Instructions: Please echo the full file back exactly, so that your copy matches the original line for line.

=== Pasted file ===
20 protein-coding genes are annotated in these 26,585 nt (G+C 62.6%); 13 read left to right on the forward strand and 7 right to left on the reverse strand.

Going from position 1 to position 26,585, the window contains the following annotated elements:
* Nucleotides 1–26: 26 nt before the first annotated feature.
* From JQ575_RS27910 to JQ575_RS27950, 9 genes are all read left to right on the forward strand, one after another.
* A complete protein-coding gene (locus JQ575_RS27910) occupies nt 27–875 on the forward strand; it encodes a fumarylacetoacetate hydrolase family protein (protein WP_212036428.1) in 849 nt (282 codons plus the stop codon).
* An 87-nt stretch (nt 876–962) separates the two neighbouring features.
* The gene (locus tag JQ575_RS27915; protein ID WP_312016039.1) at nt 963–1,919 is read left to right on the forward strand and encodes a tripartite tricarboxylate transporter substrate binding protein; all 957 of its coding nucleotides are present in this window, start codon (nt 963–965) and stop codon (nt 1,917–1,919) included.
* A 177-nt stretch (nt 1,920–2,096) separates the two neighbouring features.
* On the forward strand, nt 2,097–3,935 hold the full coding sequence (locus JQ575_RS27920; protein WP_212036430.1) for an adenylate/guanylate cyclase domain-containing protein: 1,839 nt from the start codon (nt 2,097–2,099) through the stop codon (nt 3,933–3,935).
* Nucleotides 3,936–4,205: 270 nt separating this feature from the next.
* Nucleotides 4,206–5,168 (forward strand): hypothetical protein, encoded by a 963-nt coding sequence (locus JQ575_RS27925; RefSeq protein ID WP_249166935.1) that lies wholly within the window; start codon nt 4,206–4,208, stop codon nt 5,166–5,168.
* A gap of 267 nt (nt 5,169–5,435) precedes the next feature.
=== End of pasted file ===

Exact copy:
20 protein-coding genes are annotated in these 26,585 nt (G+C 62.6%); 13 read left to right on the forward strand and 7 right to left on the reverse strand.

Going from position 1 to position 26,585, the window contains the following annotated elements:
* Nucleotides 1–26: 26 nt before the first annotated feature.
* From JQ575_RS27910 to JQ575_RS27950, 9 genes are all read left to right on the forward strand, one after another.
* A complete protein-coding gene (locus JQ575_RS27910) occupies nt 27–875 on the forward strand; it encodes a fumarylacetoacetate hydrolase family protein (protein WP_212036428.1) in 849 nt (282 codons plus the stop codon).
* An 87-nt stretch (nt 876–962) separates the two neighbouring features.
* The gene (locus tag JQ575_RS27915; protein ID WP_312016039.1) at nt 963–1,919 is read left to right on the forward strand and encodes a tripartite tricarboxylate transporter substrate binding protein; all 957 of its coding nucleotides are present in this window, start codon (nt 963–965) and stop codon (nt 1,917–1,919) included.
* A 177-nt stretch (nt 1,920–2,096) separates the two neighbouring features.
* On the forward strand, nt 2,097–3,935 hold the full coding sequence (locus JQ575_RS27920; protein WP_212036430.1) for an adenylate/guanylate cyclase domain-containing protein: 1,839 nt from the start codon (nt 2,097–2,099) through the stop codon (nt 3,933–3,935).
* Nucleotides 3,936–4,205: 270 nt separating this feature from the next.
* Nucleotides 4,206–5,168 (forward strand): hypothetical protein, encoded by a 963-nt coding sequence (locus JQ575_RS27925; RefSeq protein ID WP_249166935.1) that lies wholly within the window; start codon nt 4,206–4,208, stop codon nt 5,166–5,168.
* A gap of 267 nt (nt 5,169–5,435) precedes the next feature.